Her Chronic Fatigue Syndrome is so debilitating that she rarely leaves her home in Washington, DC. And the Zamparini story is a profound, thrilling, heartbreaking, emotional, inspiring, cannot-quit-reading examination of human endurance. So, Hillenbrand’s book about him, Unbroken (Random House, 2010), throws the human bundle of body, soul, and spirit into a veritable taffey-pulling machine.
She takes us into a ravishing tour of what humans can achieve, inflict, and endure. I think an author who has great health could not have written this knowing gaze into the physical and mental and spiritual dimensions.
This is one of the most powerful books I’ve ever read. Here’s the basic story:
Louis Zamperini, born in 1917, grew up in Torrance, California as an incorrigible thief, hoodlum, and hobo. Really tough kid. Fearless. But, in High School, all of his delinquent ways turned into world class athletic skill on the track. He became one of the fastest runners in the world. After running very impressively in the 1936 Olympics (and meeting Hitler), he joined the Army Air Force in September, 1941.
In May of 1943, Second Lieutenant Louie Zamperini was a bombardier on a B-24 which crashed into Pacific. That crash also plunges the reader into an unimaginable, harrowing and astonishing 27-month World War 2 adventure — floating 2,000 miles in a raft, spending two years in the demonic brutality of POW camps, navigating the shoals of return to normal civilization life, and incredible redemption.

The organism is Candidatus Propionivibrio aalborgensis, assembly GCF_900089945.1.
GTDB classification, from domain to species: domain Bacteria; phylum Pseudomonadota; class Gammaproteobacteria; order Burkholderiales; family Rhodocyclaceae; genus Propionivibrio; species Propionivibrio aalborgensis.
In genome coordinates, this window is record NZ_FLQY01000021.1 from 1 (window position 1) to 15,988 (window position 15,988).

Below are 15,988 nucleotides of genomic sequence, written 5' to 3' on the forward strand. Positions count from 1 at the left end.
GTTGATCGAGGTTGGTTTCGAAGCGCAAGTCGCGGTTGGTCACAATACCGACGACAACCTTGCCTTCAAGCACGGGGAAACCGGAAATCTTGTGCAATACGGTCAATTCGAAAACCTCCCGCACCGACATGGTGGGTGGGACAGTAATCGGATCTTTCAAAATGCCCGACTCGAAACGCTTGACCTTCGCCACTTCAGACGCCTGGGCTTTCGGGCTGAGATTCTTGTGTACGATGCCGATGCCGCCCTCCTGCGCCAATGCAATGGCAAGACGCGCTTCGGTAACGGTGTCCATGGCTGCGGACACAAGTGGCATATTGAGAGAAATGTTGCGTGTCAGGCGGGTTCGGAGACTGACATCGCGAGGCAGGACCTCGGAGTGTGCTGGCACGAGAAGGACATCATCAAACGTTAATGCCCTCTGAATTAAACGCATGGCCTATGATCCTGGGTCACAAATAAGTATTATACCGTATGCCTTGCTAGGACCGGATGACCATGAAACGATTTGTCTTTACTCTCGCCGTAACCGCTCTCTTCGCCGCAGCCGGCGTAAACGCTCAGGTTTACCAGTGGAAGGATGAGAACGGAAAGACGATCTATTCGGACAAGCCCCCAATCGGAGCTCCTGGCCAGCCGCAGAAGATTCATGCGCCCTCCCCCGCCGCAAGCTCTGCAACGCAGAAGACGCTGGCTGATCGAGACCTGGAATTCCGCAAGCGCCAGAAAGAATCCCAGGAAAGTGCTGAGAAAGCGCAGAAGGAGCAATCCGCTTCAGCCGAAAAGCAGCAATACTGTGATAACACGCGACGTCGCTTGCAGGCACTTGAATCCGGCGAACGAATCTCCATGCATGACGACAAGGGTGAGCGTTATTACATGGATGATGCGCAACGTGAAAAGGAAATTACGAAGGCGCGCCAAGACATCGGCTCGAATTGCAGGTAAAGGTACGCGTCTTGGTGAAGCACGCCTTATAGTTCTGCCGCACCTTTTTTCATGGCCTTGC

Along the way, Hillenbrand takes her readers to scenic overviews of kindness and cruelty, the fierce visage of terrorism, the shredding of human dignity, marriage, alcoholism, fear, faith, and forgiveness.
Louis Zamperini is a true and full hero. You want to see a real hero and consider the mystery of how they appear in history? This book is the best examination of that I’ve ever read. Incredibly, Zamperini is, of this writing, still very much alive at 93! On his 81st birthday, he ran one leg of the Olympic torch relay in Japan. Two weeks ago, he threw out the first pitch of the Red Sox-Cubs game at Fenway Park in Boston.
But Unbroken is full of heroes and heroism. You cannot read this against the backdrop of a US Congressman sending photos of his own crotch to young women without wondering what the hell happened to character, integrity, and heroism.
As a writer, Hillenbrand fully matches Zamperini. In addition to her own physical affliction, she has the mature and sensitive eye of a novelist. The reader feels every scene. You will not get through the book without gasps, groans, full laughter, tears, and encounters with transcendent reality. Trust me: Unbroken‘s 406 pages will not let you eat, sleep, or work.
Interesting sidebar: this book about military men contains very little bad language. My dad, also a World War 2 veteran, told me he never heard the degrading language then that became commonplace in later times. How refreshing to read a book that is faithful to a subject and a time.